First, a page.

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Hantavirus claims life of Yosemite camper

Kristina Vragovic

Hantavirus was contracted by two campers at Yosemite

Rare virus usually contracted from rodents in wilderness areas


Hantavirus, a flu-like disease spread by rodents, was the cause of death for a California man camping in Yosemite National Park, officials from the California Department of Public Health confirmed.

The man, whose identity has not yet been revealed, died in late July after camping at the Curry Lodge area in June at the same time as another camper who is still recovering from the virus. Scott Gediman, a Yosemite spokesperson, said that such incidents are rare and ultimately unavoidable. “It’s a wilderness area, and rodents live in the wilderness,” he told the L.A. Times. According to the U.S. Centers for Disease Control and Prevention, the virus can be contracted from rodent feces or bodily fluids that are ingested through the nose or mouth. It cannot be transferred from person to person.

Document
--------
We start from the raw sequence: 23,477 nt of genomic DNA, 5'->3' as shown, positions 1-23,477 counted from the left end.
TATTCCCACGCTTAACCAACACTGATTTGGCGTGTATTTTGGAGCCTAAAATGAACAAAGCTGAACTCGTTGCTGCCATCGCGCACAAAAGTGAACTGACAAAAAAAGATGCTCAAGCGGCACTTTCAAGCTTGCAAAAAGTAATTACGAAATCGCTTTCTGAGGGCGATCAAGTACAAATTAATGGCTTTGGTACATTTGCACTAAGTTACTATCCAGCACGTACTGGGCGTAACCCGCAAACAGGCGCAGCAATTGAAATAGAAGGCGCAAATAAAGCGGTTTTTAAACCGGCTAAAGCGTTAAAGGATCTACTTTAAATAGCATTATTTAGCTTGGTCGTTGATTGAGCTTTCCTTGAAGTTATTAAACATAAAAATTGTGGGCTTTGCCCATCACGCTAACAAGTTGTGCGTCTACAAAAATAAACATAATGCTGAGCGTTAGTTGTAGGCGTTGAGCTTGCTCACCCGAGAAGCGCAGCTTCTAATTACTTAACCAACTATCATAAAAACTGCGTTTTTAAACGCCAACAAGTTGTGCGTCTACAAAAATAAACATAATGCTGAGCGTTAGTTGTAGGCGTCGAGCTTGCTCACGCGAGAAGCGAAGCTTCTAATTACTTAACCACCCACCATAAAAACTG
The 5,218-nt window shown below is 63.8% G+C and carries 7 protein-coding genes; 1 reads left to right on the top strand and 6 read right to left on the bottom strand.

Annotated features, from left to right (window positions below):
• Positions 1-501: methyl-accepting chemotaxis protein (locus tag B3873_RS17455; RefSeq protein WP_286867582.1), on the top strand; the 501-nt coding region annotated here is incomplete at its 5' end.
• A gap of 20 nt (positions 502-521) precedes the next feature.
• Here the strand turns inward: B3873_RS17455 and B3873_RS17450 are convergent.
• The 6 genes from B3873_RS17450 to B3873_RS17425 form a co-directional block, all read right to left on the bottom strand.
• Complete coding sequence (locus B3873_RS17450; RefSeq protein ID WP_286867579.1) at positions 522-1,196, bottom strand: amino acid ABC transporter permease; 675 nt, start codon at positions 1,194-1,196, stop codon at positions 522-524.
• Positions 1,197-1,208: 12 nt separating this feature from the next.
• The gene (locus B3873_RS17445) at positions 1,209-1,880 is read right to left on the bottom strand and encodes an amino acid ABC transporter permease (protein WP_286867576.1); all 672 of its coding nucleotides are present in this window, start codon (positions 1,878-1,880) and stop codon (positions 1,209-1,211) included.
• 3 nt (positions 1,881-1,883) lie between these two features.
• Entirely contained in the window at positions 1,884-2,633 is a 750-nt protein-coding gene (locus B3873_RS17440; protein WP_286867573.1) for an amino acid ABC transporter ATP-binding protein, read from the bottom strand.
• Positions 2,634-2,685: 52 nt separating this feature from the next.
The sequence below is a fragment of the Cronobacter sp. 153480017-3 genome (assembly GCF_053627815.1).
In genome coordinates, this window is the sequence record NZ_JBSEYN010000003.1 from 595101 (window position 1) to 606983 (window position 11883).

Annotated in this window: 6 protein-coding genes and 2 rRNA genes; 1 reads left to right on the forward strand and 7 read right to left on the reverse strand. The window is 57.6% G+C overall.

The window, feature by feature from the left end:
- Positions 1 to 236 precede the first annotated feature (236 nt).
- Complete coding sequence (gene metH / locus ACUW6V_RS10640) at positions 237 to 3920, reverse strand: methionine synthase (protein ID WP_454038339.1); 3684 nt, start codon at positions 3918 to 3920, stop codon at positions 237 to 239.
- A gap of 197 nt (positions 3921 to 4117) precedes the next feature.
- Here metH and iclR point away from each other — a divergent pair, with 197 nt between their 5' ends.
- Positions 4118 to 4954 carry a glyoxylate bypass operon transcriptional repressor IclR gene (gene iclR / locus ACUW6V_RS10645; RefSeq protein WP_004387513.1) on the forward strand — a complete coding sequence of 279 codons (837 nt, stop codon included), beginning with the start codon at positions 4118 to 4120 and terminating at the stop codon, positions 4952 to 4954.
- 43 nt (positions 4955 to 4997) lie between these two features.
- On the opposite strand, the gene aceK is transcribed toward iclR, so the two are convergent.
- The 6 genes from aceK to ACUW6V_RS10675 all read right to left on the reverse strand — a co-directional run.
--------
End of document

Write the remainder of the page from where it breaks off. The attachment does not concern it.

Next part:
Campers have a higher risk of contracting hantavirus because they sleep on the ground or in cabins in the wilderness. “If you see mouse droppings in your cabin, that’s probably not a good place to stay,” said Dr. Richard Besser, ABC News’ chief health and medical editor. Officials at Yosemite are working on cleaning out cabins and testing trapped mice for the virus, according to the L.A. Times.

Hantavirus is so rare that fewer than 600 cases have been reported in the United States since the virus was identified in 1993, according to ABC News. The California man would be the first to die of the virus from contracting it in the park.

The virus causes hantavirus pulmonary syndrome, which begins with average flu symptoms that escalate dramatically to “shortness of breath and coughing as the lungs fill up with fluid” in four to 10 days, Besser said. He added that the syndrome is fatal in about 40% of cases.

According to the CDC, “There is no specific treatment, cure or vaccine for hantavirus infection,” but intensive care can help the patient if the syndrome is recognized early.

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